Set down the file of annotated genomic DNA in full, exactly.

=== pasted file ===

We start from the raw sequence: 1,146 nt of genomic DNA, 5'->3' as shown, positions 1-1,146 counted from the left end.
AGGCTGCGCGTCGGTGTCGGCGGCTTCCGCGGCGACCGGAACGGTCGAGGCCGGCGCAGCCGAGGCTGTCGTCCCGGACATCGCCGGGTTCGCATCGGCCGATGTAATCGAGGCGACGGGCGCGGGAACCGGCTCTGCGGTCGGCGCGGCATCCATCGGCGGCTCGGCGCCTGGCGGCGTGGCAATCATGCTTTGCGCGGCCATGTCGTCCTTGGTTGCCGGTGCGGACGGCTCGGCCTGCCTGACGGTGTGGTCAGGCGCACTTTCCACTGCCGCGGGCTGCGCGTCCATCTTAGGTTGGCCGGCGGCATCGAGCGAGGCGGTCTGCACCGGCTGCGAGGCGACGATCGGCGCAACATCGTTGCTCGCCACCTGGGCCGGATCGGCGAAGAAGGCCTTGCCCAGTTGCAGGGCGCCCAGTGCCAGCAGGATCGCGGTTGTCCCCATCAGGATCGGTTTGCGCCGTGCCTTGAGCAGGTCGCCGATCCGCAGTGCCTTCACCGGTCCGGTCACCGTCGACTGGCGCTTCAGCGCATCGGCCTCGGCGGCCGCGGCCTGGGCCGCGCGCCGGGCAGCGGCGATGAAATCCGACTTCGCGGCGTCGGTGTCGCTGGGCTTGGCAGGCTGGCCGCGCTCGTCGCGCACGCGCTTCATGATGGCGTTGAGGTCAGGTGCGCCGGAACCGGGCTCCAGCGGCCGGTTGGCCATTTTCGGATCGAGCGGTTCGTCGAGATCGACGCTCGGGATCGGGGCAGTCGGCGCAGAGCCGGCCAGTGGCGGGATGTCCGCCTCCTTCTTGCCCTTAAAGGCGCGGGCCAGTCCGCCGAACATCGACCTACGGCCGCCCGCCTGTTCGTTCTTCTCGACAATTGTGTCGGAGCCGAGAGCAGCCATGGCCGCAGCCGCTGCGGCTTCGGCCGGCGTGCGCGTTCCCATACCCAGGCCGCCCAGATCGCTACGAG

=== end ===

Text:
We start from the raw sequence: 1,146 nt of genomic DNA, 5'->3' as shown, positions 1-1,146 counted from the left end.
AGGCTGCGCGTCGGTGTCGGCGGCTTCCGCGGCGACCGGAACGGTCGAGGCCGGCGCAGCCGAGGCTGTCGTCCCGGACATCGCCGGGTTCGCATCGGCCGATGTAATCGAGGCGACGGGCGCGGGAACCGGCTCTGCGGTCGGCGCGGCATCCATCGGCGGCTCGGCGCCTGGCGGCGTGGCAATCATGCTTTGCGCGGCCATGTCGTCCTTGGTTGCCGGTGCGGACGGCTCGGCCTGCCTGACGGTGTGGTCAGGCGCACTTTCCACTGCCGCGGGCTGCGCGTCCATCTTAGGTTGGCCGGCGGCATCGAGCGAGGCGGTCTGCACCGGCTGCGAGGCGACGATCGGCGCAACATCGTTGCTCGCCACCTGGGCCGGATCGGCGAAGAAGGCCTTGCCCAGTTGCAGGGCGCCCAGTGCCAGCAGGATCGCGGTTGTCCCCATCAGGATCGGTTTGCGCCGTGCCTTGAGCAGGTCGCCGATCCGCAGTGCCTTCACCGGTCCGGTCACCGTCGACTGGCGCTTCAGCGCATCGGCCTCGGCGGCCGCGGCCTGGGCCGCGCGCCGGGCAGCGGCGATGAAATCCGACTTCGCGGCGTCGGTGTCGCTGGGCTTGGCAGGCTGGCCGCGCTCGTCGCGCACGCGCTTCATGATGGCGTTGAGGTCAGGTGCGCCGGAACCGGGCTCCAGCGGCCGGTTGGCCATTTTCGGATCGAGCGGTTCGTCGAGATCGACGCTCGGGATCGGGGCAGTCGGCGCAGAGCCGGCCAGTGGCGGGATGTCCGCCTCCTTCTTGCCCTTAAAGGCGCGGGCCAGTCCGCCGAACATCGACCTACGGCCGCCCGCCTGTTCGTTCTTCTCGACAATTGTGTCGGAGCCGAGAGCAGCCATGGCCGCAGCCGCTGCGGCTTCGGCCGGCGTGCGCGTTCCCATACCCAGGCCGCCCAGATCGCTACGAG